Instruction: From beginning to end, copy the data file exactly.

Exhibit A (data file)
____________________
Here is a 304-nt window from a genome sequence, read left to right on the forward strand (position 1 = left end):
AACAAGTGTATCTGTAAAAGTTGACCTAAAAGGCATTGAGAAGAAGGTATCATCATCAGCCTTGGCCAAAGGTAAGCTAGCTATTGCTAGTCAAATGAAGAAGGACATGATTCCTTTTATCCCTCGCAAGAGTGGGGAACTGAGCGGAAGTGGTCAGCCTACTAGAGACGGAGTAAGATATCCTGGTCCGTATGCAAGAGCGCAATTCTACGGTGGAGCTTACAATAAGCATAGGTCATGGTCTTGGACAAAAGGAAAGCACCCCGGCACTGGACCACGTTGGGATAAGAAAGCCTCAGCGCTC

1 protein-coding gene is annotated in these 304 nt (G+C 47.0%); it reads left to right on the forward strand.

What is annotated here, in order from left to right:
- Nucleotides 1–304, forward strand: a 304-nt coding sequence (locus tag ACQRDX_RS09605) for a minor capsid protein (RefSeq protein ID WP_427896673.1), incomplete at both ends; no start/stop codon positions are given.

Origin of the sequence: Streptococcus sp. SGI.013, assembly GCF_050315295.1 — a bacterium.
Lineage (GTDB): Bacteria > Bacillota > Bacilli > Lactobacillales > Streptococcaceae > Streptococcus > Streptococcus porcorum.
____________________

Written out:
Here is a 304-nt window from a genome sequence, read left to right on the forward strand (position 1 = left end):
AACAAGTGTATCTGTAAAAGTTGACCTAAAAGGCATTGAGAAGAAGGTATCATCATCAGCCTTGGCCAAAGGTAAGCTAGCTATTGCTAGTCAAATGAAGAAGGACATGATTCCTTTTATCCCTCGCAAGAGTGGGGAACTGAGCGGAAGTGGTCAGCCTACTAGAGACGGAGTAAGATATCCTGGTCCGTATGCAAGAGCGCAATTCTACGGTGGAGCTTACAATAAGCATAGGTCATGGTCTTGGACAAAAGGAAAGCACCCCGGCACTGGACCACGTTGGGATAAGAAAGCCTCAGCGCTC

1 protein-coding gene is annotated in these 304 nt (G+C 47.0%); it reads left to right on the forward strand.

What is annotated here, in order from left to right:
- Nucleotides 1–304, forward strand: a 304-nt coding sequence (locus tag ACQRDX_RS09605) for a minor capsid protein (RefSeq protein ID WP_427896673.1), incomplete at both ends; no start/stop codon positions are given.

Origin of the sequence: Streptococcus sp. SGI.013, assembly GCF_050315295.1 — a bacterium.
Lineage (GTDB): Bacteria > Bacillota > Bacilli > Lactobacillales > Streptococcaceae > Streptococcus > Streptococcus porcorum.